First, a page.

“But France, that’s home too! You’re a French citizen.”
My father exhaled a puff of smoke. He tapped the cigarette on the edge of the ashtray and seemed to think it over.
“Oh, I’m French. But Indian, too. I was born here. So were my ancestors. My roots are here. And after spending some time outside their own province, even a Breton or a Norman wants to go home. It’s the same with me. But my home is a little farther… you must know the history of Pondicherry as well as I do. My family has been French for generations, but I was the first one to go to France. Until then we were just paper Frenchmen; really we were Indians. Really we still are. How can you feel French, if you’ve never set foot there? My parents came from nothing; they didn’t know French or French culture. The only thing that connected us to the Europeans was the church. Besides that, it was two different worlds.”
“But all those years in the French army, didn’t they make you feel like you were part of the nation?”
My father crushed his cigarette in the ashtray and poured another drink. He got up to fill the old man’s glass and sat back down. He held his whisky in his right hand, watching the soda bubbles rise to the surface. He ran his left hand through his hair, which he always did when he had to think hard about something.
“I don’t know your story, old one, but you seem like you know a thing or two about life. Living in exile is a curse. Sure, I chose it, but back then there wasn’t much to choose from. Leaving was the only way out of poverty. Trenches, gunshots, and rations, that was all we knew. We fought our brothers in Madagascar, Indochina and Algeria. We never thought we might be guilty of anything. We felt nothing, saw nothing, understood nothing. We fought the enemies of the motherland. We were proud. But in spite of our faithful service, we wanted to come home. We were just colonial soldiers. France was never our country. What we had with it was just a quirk of history.”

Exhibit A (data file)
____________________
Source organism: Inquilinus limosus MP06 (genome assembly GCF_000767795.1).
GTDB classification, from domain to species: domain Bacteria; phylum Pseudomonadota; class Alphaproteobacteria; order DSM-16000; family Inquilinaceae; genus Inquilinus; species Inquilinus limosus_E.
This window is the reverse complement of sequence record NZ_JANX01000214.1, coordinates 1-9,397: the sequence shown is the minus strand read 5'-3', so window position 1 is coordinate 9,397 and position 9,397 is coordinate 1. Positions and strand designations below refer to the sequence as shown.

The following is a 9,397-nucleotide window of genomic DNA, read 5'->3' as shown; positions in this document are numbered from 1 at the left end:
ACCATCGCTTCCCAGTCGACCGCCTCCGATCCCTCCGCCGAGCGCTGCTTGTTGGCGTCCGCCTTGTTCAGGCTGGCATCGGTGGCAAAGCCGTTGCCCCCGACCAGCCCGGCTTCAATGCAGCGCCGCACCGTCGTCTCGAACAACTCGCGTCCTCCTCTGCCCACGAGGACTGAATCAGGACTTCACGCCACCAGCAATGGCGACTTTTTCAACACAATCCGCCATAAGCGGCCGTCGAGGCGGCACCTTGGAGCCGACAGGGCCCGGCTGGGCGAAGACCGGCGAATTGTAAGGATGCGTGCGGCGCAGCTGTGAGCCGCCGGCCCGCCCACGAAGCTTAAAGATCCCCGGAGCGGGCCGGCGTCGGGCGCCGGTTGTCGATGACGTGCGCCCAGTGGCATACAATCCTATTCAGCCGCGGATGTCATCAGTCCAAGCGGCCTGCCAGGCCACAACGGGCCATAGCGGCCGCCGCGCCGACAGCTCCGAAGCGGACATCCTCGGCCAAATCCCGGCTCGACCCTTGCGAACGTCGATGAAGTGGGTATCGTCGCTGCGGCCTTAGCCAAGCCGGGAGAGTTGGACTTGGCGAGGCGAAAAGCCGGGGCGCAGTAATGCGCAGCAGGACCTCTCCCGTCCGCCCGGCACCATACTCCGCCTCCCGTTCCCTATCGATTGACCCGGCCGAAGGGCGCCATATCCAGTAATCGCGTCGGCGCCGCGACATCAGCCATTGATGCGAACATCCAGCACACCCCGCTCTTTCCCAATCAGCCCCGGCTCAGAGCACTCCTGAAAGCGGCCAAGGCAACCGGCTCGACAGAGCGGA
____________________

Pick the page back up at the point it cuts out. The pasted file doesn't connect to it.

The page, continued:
The question of French culture and how far it can coexist alongside an Indian identity is central to this passage, a fact that is emphasised and complicated by the fact that the novel is written largely in French. But, of course, this passage is not entirely in French. What about that reference to a suruttu? A suruttu is a cigar, what we would call in English a ‘cheroot’, from the French cheroute, which itself comes from the Tamil curuttu/churuttu/shuruttu/suruttu. In this way, a single word, referring to an everyday item, can illuminate a complicated multilingual interaction.

Similarly the reference to the Tamil word thinnai is an example of what we might think of as an untranslatable word. A thinnai is a raised platform built adjacent to the main entrance of a house. It is common in Tamil Nadu, a state in the south of India. Traditionally, it was a place where elders could rest to talk to neighbours and friends, and where strangers could stop for respite when passing through the town. Thus, in a text written mostly in French we see how a reference to another language can evoke a whole set of cultural values – hospitality, community, conversation. The porous borders between languages can facilitate and reveal the coexistence of multiple cultures.

Gautier talked about his own multilingual background, explaining that he spoke French with his father but Tamil with his uncle. Growing up in Pondicherry, he said that every street seemed to have its own language and he moved around a lot: his universe evolved with languages. When asked about the fact that his first novel included footnotes to explain Tamil words to non-Tamil speakers, but his second novel did not, Gautier confirmed that this was a deliberate decision. Footnotes could be seen as a form of linguistic colonisation – an attempt to make the Tamil words fit more comfortably within a French-language text. By deciding not to explain the Tamil in his second novel, Gautier refused to compromise Tamil. He said that using footnotes made him feel alien to his own language.